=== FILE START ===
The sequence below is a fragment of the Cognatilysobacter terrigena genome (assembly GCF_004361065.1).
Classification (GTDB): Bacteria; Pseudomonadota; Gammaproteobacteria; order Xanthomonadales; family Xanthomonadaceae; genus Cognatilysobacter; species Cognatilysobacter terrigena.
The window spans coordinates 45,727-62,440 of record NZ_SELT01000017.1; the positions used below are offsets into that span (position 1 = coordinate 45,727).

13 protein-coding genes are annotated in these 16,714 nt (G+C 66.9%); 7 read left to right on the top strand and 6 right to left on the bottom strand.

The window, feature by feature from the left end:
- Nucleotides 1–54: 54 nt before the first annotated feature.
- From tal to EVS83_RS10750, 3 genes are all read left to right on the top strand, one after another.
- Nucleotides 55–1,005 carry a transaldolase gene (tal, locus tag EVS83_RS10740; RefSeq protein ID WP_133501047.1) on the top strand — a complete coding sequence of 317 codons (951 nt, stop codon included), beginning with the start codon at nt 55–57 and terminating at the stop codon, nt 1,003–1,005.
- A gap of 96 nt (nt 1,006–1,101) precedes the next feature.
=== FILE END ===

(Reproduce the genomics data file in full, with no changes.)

The sequence below is a fragment of the Cognatilysobacter terrigena genome (assembly GCF_004361065.1).
Classification (GTDB): Bacteria; Pseudomonadota; Gammaproteobacteria; order Xanthomonadales; family Xanthomonadaceae; genus Cognatilysobacter; species Cognatilysobacter terrigena.
The window spans coordinates 45,727-62,440 of record NZ_SELT01000017.1; the positions used below are offsets into that span (position 1 = coordinate 45,727).

13 protein-coding genes are annotated in these 16,714 nt (G+C 66.9%); 7 read left to right on the top strand and 6 right to left on the bottom strand.

The window, feature by feature from the left end:
- Nucleotides 1–54: 54 nt before the first annotated feature.
- From tal to EVS83_RS10750, 3 genes are all read left to right on the top strand, one after another.
- Nucleotides 55–1,005 carry a transaldolase gene (tal, locus tag EVS83_RS10740; RefSeq protein ID WP_133501047.1) on the top strand — a complete coding sequence of 317 codons (951 nt, stop codon included), beginning with the start codon at nt 55–57 and terminating at the stop codon, nt 1,003–1,005.
- A gap of 96 nt (nt 1,006–1,101) precedes the next feature.